Profiling causative factors leading to construction project delays in the United Arab Emirates

Bekitemba Mpofu, Edward Godfrey Ochieng, Cletus Moobela, Adriaan Pretorius

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Purpose - A voluminous amount of research has been conducted on project delay in the recent past however, the persistence of the problem demands that a relentless quest for solutions is upheld. It can be argued that the problem is likely to be more pronounced in areas where development pressure is the highest. One such area is the United Arab Emirates (UAE) where the construction industry is said to have reached an unparalleled position in the last decade. This study therefore sought to identify the most significant causes of delays in the United Arab Emirates (UAE) construction industry.

Design/methodology/approach - A survey was conducted targeting three key types of stakeholders, namely clients, contractors and consultants. Validity and reliability were achieved by first assessing the plausibility of construction delay variables in UAE. The verification took place after the interpretation of quantitative data, this involved presenting the findings to the main participants. The validation took place after the verification process. Rigour was achieved by engaging participants previously engaged in UAE and focusing on verification and validation, this included responsiveness of the researchers during group discussions, methodological coherence, appropriate sampling frame and data analysis.

Findings - From the analysis, the study unveiled a number of important causes of construction delays in the UAE, ranging from unrealistic contract durations to poor labour productivity, with consultants and clients seemingly shouldering the bulk of the ‘blame game’. It was evident that all the three main stakeholders in a construction project (clients, consultants and contractors) need to change their existing practices in order to ensure timely delivery of projects. The research also confirms that delays are country specific and appear to be time related hence they should be viewed within the social, economic, and cultural settings of the United Arab Emirates.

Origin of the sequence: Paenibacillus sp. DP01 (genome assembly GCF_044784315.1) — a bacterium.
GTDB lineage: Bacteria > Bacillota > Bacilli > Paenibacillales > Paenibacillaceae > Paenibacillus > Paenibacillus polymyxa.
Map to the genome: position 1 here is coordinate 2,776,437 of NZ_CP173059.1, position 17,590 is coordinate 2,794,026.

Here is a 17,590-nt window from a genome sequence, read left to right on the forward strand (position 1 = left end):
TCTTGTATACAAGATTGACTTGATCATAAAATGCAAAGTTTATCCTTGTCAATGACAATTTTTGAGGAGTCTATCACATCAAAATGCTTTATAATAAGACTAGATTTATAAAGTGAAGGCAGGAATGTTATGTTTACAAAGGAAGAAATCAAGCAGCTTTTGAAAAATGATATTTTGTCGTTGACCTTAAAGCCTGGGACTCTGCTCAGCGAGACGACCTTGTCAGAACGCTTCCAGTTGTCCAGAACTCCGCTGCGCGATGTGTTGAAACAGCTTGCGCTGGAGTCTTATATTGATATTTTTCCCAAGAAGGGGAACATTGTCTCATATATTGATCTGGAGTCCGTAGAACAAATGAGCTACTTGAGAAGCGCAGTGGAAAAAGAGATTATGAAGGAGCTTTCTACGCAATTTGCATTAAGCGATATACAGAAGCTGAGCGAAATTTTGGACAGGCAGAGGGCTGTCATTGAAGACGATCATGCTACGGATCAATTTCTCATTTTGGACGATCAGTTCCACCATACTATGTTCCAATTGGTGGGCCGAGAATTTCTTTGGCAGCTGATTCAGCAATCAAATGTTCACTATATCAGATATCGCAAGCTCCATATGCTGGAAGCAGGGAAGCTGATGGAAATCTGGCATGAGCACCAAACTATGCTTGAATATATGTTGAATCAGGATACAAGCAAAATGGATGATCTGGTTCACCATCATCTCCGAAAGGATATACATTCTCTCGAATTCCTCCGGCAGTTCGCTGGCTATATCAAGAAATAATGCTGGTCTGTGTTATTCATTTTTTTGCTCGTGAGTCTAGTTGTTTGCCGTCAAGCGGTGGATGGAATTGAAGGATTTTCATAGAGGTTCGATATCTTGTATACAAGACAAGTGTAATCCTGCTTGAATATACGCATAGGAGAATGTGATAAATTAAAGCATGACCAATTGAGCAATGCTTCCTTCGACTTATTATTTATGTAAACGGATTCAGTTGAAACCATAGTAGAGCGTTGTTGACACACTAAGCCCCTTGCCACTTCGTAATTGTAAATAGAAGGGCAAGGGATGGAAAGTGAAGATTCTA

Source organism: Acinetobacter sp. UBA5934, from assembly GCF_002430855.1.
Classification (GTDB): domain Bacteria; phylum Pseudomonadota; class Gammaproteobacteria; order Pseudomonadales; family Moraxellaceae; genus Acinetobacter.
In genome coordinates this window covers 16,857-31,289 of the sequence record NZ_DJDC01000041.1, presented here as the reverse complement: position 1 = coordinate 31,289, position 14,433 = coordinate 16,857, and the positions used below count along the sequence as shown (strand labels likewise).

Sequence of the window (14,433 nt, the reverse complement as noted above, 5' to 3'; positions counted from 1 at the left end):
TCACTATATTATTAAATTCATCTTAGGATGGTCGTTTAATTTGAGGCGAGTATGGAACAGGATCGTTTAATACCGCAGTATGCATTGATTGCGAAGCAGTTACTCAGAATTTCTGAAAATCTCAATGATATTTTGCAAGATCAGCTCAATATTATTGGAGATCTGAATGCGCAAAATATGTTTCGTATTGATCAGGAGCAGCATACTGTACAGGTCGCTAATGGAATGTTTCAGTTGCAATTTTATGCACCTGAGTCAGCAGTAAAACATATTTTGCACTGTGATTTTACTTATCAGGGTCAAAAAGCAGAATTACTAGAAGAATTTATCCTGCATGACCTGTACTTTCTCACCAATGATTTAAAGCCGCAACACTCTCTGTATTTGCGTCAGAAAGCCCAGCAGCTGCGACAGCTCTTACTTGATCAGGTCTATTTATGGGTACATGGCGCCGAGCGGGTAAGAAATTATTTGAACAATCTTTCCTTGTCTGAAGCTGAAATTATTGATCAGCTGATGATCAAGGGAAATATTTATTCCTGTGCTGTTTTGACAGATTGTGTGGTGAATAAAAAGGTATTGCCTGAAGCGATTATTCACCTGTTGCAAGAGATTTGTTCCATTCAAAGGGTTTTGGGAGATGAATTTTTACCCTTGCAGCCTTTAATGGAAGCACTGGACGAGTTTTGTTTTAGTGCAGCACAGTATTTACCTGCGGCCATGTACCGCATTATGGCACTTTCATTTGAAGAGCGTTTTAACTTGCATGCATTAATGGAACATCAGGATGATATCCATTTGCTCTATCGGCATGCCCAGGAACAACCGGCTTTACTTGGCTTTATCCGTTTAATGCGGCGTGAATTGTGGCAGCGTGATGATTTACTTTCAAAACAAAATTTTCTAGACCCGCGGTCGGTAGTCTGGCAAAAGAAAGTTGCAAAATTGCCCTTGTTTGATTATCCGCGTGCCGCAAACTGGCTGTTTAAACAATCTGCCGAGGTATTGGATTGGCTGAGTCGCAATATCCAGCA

Research limitations/implications - A major limitation of the current study was the use of a single approach to facilitate data collection.

Practical implications - It was evident that practitioners need to change their existing practices in order to ensure timely delivery of projects. Continuous coordination and relationship between practitioners are required through the project life cycle in order to solve problems and develop project performance.

Originality/value - As suggested in this study methods should be put in place to reduce long and bureaucratic processes within the client’s organisations, not only to fulfil the requirements of the contract but also to suite fast-track projects.
Original languageEnglish
Pages (from-to)346-376
Number of pages31
JournalEngineering, Construction and Architectural Management
Issue number2
Early online date21 Mar 2017
Publication statusPublished - 1 May 2017


  • project management
  • United Arab Emirates
  • construction industry
  • construction delay


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